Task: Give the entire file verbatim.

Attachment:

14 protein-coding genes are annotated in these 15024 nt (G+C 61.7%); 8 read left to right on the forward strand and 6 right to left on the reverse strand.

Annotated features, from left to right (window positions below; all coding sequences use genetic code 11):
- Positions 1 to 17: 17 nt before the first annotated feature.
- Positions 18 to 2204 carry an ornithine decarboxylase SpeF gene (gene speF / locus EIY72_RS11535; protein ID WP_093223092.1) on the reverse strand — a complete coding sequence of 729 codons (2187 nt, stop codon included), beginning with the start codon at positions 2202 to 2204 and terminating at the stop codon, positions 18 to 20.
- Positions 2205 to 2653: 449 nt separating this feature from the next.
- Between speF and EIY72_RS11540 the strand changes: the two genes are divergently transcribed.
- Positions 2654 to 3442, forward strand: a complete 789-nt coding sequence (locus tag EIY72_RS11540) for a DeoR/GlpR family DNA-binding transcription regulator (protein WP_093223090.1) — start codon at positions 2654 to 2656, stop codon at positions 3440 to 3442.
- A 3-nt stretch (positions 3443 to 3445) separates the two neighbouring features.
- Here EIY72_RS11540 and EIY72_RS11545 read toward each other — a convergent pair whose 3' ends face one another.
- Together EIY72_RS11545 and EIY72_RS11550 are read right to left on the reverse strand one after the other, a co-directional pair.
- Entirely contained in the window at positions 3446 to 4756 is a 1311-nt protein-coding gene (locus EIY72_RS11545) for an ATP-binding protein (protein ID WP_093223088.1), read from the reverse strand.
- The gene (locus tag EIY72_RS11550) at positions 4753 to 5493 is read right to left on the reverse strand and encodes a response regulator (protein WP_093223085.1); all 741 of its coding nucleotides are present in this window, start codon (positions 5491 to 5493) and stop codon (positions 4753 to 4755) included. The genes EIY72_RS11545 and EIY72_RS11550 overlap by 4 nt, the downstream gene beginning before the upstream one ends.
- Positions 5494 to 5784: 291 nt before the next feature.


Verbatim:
14 protein-coding genes are annotated in these 15024 nt (G+C 61.7%); 8 read left to right on the forward strand and 6 right to left on the reverse strand.

Annotated features, from left to right (window positions below; all coding sequences use genetic code 11):
- Positions 1 to 17: 17 nt before the first annotated feature.
- Positions 18 to 2204 carry an ornithine decarboxylase SpeF gene (gene speF / locus EIY72_RS11535; protein ID WP_093223092.1) on the reverse strand — a complete coding sequence of 729 codons (2187 nt, stop codon included), beginning with the start codon at positions 2202 to 2204 and terminating at the stop codon, positions 18 to 20.
- Positions 2205 to 2653: 449 nt separating this feature from the next.
- Between speF and EIY72_RS11540 the strand changes: the two genes are divergently transcribed.
- Positions 2654 to 3442, forward strand: a complete 789-nt coding sequence (locus tag EIY72_RS11540) for a DeoR/GlpR family DNA-binding transcription regulator (protein WP_093223090.1) — start codon at positions 2654 to 2656, stop codon at positions 3440 to 3442.
- A 3-nt stretch (positions 3443 to 3445) separates the two neighbouring features.
- Here EIY72_RS11540 and EIY72_RS11545 read toward each other — a convergent pair whose 3' ends face one another.
- Together EIY72_RS11545 and EIY72_RS11550 are read right to left on the reverse strand one after the other, a co-directional pair.
- Entirely contained in the window at positions 3446 to 4756 is a 1311-nt protein-coding gene (locus EIY72_RS11545) for an ATP-binding protein (protein ID WP_093223088.1), read from the reverse strand.
- The gene (locus tag EIY72_RS11550) at positions 4753 to 5493 is read right to left on the reverse strand and encodes a response regulator (protein WP_093223085.1); all 741 of its coding nucleotides are present in this window, start codon (positions 5491 to 5493) and stop codon (positions 4753 to 4755) included. The genes EIY72_RS11545 and EIY72_RS11550 overlap by 4 nt, the downstream gene beginning before the upstream one ends.
- Positions 5494 to 5784: 291 nt before the next feature.